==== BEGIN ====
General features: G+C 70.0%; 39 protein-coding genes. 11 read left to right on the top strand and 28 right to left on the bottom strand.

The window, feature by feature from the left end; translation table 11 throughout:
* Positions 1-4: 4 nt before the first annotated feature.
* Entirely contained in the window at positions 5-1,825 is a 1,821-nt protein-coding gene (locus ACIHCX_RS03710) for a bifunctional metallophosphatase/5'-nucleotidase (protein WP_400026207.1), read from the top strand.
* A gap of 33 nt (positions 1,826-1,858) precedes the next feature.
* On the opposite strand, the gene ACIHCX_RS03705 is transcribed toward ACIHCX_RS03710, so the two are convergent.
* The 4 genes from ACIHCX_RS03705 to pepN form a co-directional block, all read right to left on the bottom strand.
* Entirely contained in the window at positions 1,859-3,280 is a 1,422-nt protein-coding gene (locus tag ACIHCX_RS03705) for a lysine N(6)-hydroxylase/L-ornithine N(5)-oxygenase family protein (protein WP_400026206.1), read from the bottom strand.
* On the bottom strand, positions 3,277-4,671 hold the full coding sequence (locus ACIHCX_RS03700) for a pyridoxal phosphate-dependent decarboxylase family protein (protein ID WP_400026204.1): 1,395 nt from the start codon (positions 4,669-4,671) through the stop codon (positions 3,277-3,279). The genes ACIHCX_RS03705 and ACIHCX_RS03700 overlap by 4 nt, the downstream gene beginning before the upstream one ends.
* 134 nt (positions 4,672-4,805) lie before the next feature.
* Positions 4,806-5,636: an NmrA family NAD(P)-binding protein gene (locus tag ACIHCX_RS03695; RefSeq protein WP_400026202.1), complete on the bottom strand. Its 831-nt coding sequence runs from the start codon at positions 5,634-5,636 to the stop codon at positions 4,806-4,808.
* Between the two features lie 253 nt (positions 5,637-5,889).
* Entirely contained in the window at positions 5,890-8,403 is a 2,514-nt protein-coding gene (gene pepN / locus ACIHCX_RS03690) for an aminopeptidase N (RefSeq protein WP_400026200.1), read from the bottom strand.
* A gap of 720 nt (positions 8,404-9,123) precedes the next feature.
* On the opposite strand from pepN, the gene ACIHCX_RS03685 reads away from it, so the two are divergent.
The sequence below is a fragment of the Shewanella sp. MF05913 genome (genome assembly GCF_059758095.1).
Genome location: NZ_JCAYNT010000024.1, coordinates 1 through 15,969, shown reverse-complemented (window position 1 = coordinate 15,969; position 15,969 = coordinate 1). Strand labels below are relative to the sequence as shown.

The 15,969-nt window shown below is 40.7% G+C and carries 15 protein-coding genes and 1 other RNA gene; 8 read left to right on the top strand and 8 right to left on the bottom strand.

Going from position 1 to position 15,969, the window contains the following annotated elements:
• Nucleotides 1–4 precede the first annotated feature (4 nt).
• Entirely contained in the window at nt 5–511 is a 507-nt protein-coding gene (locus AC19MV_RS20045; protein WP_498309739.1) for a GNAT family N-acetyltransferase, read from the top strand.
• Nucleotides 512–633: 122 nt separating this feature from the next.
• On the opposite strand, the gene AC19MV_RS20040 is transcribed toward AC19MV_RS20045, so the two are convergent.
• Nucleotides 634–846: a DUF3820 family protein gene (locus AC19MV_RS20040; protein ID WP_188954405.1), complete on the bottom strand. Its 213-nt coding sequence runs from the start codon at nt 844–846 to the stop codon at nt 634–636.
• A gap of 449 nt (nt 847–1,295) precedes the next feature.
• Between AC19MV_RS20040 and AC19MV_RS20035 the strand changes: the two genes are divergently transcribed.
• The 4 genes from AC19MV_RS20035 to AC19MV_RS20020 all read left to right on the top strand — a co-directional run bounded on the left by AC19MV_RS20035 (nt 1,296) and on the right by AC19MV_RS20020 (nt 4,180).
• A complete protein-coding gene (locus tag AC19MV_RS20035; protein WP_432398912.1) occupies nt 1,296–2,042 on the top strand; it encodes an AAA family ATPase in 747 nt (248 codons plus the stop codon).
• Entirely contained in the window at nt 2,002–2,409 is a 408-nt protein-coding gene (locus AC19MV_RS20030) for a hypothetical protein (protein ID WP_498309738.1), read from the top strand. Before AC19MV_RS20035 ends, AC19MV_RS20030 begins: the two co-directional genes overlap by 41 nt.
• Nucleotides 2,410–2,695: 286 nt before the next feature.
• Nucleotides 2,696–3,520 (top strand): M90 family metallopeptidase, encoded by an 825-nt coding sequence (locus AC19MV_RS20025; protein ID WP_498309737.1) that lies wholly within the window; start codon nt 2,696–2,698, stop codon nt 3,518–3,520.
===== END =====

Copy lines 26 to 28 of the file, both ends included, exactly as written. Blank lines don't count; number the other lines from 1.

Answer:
• Between AC19MV_RS20040 and AC19MV_RS20035 the strand changes: the two genes are divergently transcribed.
• The 4 genes from AC19MV_RS20035 to AC19MV_RS20020 all read left to right on the top strand — a co-directional run bounded on the left by AC19MV_RS20035 (nt 1,296) and on the right by AC19MV_RS20020 (nt 4,180).
• A complete protein-coding gene (locus tag AC19MV_RS20035; protein WP_432398912.1) occupies nt 1,296–2,042 on the top strand; it encodes an AAA family ATPase in 747 nt (248 codons plus the stop codon).